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There are 13 comments on Saving the Ocean, One Fish Dish at a Time

  1. Dining services is unsustainable, period. It’s disgusting how much food is thrown out. Many countries use a system where you pay for each item ordered– this would reduce waste significantly vis a vis buffet style. Of course, it’s less profitable so BU will not do it.

  2. Given that we know that ALL of the primary global fishing stocks are either overexploited or on the verge of complete collapse (according to the FAO), I find it curious that we’re still so much as discussing eating fish. I would like to suggest that the solution to this crisis, the only option that is certain to succeed at restoring ocean life, is to stop consuming fish.

    Ms. Pashtan and the executives at BU Dining know that the most sustainable food is plant based food. It frustrates me that we would choose to promote eating fish when we have the opportunity to promote the best option, which is eating plants.

    Sure, fish is a healthy protein source compared to other meat. But it pales in comparison to plant based sources, like beans and legumes, which are full of fibre and free from the heavy metals found in sea creatures.

    Additionally, numerous studies in the last few decades have shown that fish feel pain as acutely as land animals, and yet there are still no laws protecting these creatures from suffering unimaginable brutality during slaughter. Fish are routinely skinned and dismembered while still fully conscious. Others are left to slowly suffocate in piles. Simply being harvested from the ocean is a painful process for fish- the change in pressure destroys their organs.

    Take special note of how Professor Kaufman talks about the ocean like it exists for our exploitation, like it’s there for us to make money from. This world view, that nature is a commodity, is what has led us to the crisis of global depletion we currently face.

    I disagree with the professor- fish are not food. Like us, fish are individuals with the capacity to feel pain and with a strong interest in enjoying their life, free from harm. There is no reason why we cannot respect that interest by not treating them as inanimate object, and eating plants instead. If the professor is afraid that this means only eating rice, then I would be more than happy to provide him with some recipes.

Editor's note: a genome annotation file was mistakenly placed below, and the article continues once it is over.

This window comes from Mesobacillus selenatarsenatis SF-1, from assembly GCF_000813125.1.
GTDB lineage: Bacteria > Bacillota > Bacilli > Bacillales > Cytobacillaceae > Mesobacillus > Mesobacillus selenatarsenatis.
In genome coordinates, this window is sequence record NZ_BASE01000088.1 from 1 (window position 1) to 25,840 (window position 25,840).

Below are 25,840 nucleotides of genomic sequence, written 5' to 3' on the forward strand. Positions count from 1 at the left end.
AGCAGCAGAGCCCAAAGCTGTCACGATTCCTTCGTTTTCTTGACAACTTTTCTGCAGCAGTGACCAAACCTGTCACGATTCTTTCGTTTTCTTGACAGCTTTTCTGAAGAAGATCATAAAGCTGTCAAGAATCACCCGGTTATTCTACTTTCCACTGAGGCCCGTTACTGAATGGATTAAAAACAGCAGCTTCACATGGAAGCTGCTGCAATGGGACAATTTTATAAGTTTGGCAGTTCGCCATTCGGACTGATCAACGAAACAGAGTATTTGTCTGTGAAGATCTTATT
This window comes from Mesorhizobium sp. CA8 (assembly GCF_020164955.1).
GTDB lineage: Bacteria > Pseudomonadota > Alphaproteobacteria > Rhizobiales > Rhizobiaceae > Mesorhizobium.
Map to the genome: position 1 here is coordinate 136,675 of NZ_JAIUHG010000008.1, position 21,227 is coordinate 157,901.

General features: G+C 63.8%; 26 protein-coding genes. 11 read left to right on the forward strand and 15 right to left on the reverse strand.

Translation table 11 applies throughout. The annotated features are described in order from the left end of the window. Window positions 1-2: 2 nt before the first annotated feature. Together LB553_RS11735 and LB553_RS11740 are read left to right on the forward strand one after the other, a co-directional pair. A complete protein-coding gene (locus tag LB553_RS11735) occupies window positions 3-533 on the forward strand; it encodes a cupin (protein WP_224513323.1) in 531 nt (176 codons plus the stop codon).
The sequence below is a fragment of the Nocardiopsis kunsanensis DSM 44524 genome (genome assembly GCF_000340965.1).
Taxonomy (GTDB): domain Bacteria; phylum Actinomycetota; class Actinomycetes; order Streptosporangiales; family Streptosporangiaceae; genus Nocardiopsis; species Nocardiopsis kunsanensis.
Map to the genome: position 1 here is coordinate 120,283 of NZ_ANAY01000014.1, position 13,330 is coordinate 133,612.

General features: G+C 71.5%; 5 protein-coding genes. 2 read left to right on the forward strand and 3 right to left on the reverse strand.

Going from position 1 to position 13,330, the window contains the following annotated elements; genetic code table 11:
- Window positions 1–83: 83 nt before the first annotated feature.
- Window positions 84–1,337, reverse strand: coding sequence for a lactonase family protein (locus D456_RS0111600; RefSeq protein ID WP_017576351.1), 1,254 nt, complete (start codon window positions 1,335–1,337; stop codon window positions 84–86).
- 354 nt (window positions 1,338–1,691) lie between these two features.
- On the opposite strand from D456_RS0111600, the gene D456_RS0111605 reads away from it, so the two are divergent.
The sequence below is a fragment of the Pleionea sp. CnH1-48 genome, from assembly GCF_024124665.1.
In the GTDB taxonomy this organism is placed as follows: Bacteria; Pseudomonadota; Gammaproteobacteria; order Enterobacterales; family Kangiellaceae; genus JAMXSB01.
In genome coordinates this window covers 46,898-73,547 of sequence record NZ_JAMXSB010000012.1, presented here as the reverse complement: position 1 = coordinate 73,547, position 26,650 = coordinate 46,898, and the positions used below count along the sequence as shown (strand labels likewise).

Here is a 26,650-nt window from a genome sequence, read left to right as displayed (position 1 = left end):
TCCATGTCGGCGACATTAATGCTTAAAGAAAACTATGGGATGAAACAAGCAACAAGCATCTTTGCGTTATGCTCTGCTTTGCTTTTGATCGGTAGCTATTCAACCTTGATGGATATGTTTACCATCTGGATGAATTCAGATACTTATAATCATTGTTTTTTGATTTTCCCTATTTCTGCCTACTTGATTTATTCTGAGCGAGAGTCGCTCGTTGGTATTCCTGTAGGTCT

1. But the article doesn’t detail what sustainable practices are. How are they going to catch enough “sustainable fish” without using the commercial practices that he detailed? You can’t catch that many on single hook lines. That’s not how it works. The article also failed to point out that New England just received $100 million for fishing industry disaster relief.

        That’s $100 million on taxpayer money so we can fix an industry that’s supposedly been following “sustainable” standards for the past 20 years.

        But how sustainable can those standards be when stocks aren’t replenishing and we need that much money just to sustain jobs for a little longer until the next disaster is declared?

        This article fails to make a good argument for why we should continue to eat fish, even “sustainable” species. It doesn’t even mention the fishing industry bailout and government-declared disaster!

        Come on.

        1. this is stupid, there are bigger things to worry about. fish sucks though, i dont trust it here. one time i got it at marciano and it seemed like it was just microwaved

  3. Vegetarianism is an excellent option, but going wholly vegetarian is not as important as simply eating less overall and relying principally on plant-based foods. As for whether we should eat animals at all, the reality is that there is a diversity of opinion on this point, and so some portion of humanity will be eating animals for a long time yet. Given this, the relationship must be one of greater harmony. The suffering of fish in the process of being caught and processed is a legitimate issue. Cows are killed more considerately than fish are. However, the cumulative environmental and ethical footprints of eating cow are generally much greater than for eating fish. Ultimately, as human population swells, it is clear that we will no longer be able to derive the bulk of our protein from animals in a sustainable manner. But the key problem is that there are way too many people, not that there are too few fish.

    Regarding our feelings for animals, as opposed to plants, I would personally like to see plants treated with the same respect and awe as charismatic, warm-bodied creatures of fur or feather. Plants are marvelous and mysterious, life-giving living things, and should not be treated as if they were no different than soil or air.

  4. I have yet to find someone who can tell the difference between Pollock and Haddock when I prepare fish. When I say prepare I mean a dash of pepper, little oil, and fry it up. We need to think differently when harvesting fish, buying at the market and restaurants. For instance, Bluefish which are found in abundance in NE waters can be just as tasty as some of the overly fished species such as flounder and fluke. Fish that tastes “fishy” just needs more attentiveness during preparation, but nothing that 5 minutes spent watching YouTube “How to” videos can’t handle. My .02

  5. Sustainability is intimately connected with private property. A farmer will not “overfish” his land but see to it that it will yield wheat or corn next year and the one after and even for the next generation. The oceans are “commons” though and history has proven that no amount of regulation can do what property interests can do for sustainability.

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